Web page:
CSA Drop Off

CSA stands for Community Supported Agriculture, and is an arrangement between farmer and consumers in which the consumer pays up front at the beginning of the season for a weekly share of the harvest for that season. Read more on CSAs here.

A CSA drop off is simply the place where farmers drop off the weekly shares.

Sponsoring a CSA drop off site is a great option for employers because it provides a significant benefit to its employees with no upfront cost to the organization. CSAs help people access delicious, fresh, local, mostly organic produce at a discount of $300 compared to retail. Employees appreciate employers that make it easier for them to participate in a CSA.

How to set up a CSA Drop Off?

We recommend you do three things:

  1. Gauge the interest of employees. You can do this by hosting a lunchtime talk on Local Food and CSAs. Avi Miner, Local Foods Educator at CCE-Tompkins, is available to talk to your employees. He can be reached at agm32@cornell.edu or (607) 272-2292.

  2. Identify a site coordinator. This is a person on site who will be the contact person for the farmer in case issues come up. This role requires approximately 1/2 an hour a week.

  3. Select a CSA farm. Some farms require a minimum number of shares (e.g. 5) to establish a drop-off, so check in with them. A list of farms can be found here.

Savings & Costs

It is your employees who save directly, as a CSA share in general is some $300 more inexpensive than buying the same high-quality food at a supermarket. Employers save indirectly, through healthier employees and higher rates of retention.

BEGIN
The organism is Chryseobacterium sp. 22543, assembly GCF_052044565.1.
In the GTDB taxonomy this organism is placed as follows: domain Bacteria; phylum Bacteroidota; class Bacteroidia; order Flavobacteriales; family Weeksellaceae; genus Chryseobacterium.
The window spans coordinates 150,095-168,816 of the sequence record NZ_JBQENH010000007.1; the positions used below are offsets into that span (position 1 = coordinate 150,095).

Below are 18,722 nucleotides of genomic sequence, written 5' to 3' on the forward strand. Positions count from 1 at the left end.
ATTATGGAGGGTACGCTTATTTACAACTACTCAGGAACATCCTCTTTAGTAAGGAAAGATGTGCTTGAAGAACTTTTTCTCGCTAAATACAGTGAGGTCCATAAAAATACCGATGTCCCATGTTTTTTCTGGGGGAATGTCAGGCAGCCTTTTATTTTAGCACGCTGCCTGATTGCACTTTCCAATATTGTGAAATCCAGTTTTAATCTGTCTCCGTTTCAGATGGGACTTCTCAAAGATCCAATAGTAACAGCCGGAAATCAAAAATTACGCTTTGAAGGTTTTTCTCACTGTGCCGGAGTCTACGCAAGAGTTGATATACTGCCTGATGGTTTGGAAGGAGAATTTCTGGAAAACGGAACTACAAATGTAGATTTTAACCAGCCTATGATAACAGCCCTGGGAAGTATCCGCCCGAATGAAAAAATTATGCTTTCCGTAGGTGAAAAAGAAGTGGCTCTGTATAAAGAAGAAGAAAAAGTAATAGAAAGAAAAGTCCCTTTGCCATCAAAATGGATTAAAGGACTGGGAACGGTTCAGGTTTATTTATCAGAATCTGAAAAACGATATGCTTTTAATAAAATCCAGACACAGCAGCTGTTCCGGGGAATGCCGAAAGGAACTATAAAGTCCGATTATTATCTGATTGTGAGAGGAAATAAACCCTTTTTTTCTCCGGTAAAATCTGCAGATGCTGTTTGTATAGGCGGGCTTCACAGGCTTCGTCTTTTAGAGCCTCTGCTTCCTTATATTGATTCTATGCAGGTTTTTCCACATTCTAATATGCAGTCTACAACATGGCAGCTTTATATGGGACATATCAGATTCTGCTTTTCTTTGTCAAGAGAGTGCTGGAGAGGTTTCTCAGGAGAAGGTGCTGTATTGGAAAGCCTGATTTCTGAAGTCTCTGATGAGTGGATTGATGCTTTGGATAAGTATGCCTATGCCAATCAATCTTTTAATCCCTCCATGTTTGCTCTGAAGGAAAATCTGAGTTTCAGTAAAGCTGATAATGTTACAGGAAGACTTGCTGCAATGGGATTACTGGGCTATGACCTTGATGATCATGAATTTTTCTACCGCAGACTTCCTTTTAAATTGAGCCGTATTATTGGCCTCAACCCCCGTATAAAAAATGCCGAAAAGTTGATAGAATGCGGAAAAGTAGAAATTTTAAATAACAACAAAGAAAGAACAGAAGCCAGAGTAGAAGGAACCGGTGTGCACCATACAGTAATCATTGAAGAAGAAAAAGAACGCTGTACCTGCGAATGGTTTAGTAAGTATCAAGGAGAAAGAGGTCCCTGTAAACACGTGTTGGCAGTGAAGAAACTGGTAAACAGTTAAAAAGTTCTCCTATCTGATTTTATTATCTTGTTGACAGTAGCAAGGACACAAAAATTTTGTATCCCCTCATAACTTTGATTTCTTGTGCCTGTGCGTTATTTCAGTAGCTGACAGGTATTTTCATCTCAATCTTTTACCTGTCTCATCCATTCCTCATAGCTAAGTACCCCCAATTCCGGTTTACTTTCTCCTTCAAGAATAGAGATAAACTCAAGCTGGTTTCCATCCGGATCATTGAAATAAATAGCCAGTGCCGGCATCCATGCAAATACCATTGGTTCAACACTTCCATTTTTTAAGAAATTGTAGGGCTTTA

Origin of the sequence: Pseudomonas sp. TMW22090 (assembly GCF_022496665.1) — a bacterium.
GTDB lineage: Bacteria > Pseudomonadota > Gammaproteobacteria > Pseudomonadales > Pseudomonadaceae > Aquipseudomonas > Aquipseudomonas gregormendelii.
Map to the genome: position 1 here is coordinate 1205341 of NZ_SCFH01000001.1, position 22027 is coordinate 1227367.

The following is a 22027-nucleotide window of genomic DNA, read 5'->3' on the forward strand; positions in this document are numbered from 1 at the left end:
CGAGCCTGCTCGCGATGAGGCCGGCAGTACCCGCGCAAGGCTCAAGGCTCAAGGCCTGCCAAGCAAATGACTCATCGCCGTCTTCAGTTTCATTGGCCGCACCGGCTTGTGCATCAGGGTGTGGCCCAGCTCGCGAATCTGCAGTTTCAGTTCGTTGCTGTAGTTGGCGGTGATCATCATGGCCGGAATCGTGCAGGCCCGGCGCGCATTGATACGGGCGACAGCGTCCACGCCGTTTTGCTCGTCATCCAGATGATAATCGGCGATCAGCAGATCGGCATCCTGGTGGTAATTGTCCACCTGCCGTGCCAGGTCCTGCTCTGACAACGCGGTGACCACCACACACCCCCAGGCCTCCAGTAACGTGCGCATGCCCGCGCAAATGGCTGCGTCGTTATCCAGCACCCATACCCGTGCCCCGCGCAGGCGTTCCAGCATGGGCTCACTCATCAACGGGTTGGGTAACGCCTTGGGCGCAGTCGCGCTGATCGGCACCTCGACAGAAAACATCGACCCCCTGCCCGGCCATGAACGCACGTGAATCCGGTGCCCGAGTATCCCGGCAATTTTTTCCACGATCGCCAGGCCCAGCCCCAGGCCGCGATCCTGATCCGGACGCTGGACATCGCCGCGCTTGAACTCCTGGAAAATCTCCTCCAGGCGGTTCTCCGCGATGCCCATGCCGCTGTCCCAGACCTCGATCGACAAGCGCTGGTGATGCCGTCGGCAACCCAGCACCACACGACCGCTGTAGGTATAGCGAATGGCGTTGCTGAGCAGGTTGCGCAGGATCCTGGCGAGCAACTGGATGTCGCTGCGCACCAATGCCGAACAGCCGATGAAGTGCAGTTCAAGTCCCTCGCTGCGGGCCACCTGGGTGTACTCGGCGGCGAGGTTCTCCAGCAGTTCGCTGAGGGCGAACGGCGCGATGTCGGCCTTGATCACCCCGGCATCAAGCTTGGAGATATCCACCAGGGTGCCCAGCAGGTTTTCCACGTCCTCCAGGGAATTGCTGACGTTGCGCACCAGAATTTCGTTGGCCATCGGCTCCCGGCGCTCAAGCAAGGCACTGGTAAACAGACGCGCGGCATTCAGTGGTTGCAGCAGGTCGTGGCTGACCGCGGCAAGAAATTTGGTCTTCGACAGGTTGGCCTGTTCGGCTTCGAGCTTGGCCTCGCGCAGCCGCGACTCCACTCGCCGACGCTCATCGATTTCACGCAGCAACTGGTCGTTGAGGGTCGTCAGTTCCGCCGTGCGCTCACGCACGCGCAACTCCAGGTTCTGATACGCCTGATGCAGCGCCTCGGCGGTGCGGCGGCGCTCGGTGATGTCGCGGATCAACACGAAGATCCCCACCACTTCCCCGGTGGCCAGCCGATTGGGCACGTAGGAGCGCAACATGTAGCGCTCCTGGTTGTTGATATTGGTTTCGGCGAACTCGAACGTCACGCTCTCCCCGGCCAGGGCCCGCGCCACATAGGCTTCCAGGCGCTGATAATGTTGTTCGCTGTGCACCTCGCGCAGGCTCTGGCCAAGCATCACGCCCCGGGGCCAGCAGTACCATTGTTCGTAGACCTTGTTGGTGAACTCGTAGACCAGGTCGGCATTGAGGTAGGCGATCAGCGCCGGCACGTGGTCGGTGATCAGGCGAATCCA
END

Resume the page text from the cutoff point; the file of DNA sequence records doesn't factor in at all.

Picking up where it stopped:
CSA drop-off at Cornell. Credit:  Chris Kitchen, Chris Kitchen Photography and Design

CSA drop-off at Cornell. Credit: Chris Kitchen, Chris Kitchen Photography and Design

CSA drop-off spots were set up this spring [2016] at two spots on the Cornell campus, where participants receive a weekly portion of the farm’s harvest in a box full of fresh vegetables, including kale, carrots, Brussels sprouts and squash. What started with a handful of participants has grown significantly. The Vet College location started with five subscriptions in the spring, and increased to 36 by the fall.

Cornell Cooperative Extension helped link the Cornell campus with three local farms that are able to deliver – Full Plate Collective, Early Morning Farm, and Good Life Farm. “Some people choose to get fresh meat deliveries or even cheese,” says Tanya Grove, a volunteer CSA coordinator. “But most people enjoy the huge box of veggies. Plus, we have great, healthy conversations in the office. You’d be surprised. There’s a lot to say about vegetables!”

This is an abridged article from Cornell Pawprint. Read the full article here.


Got Questions?

Contact us at info@getyourgreenbacktompkins.org or (607) 272-2292.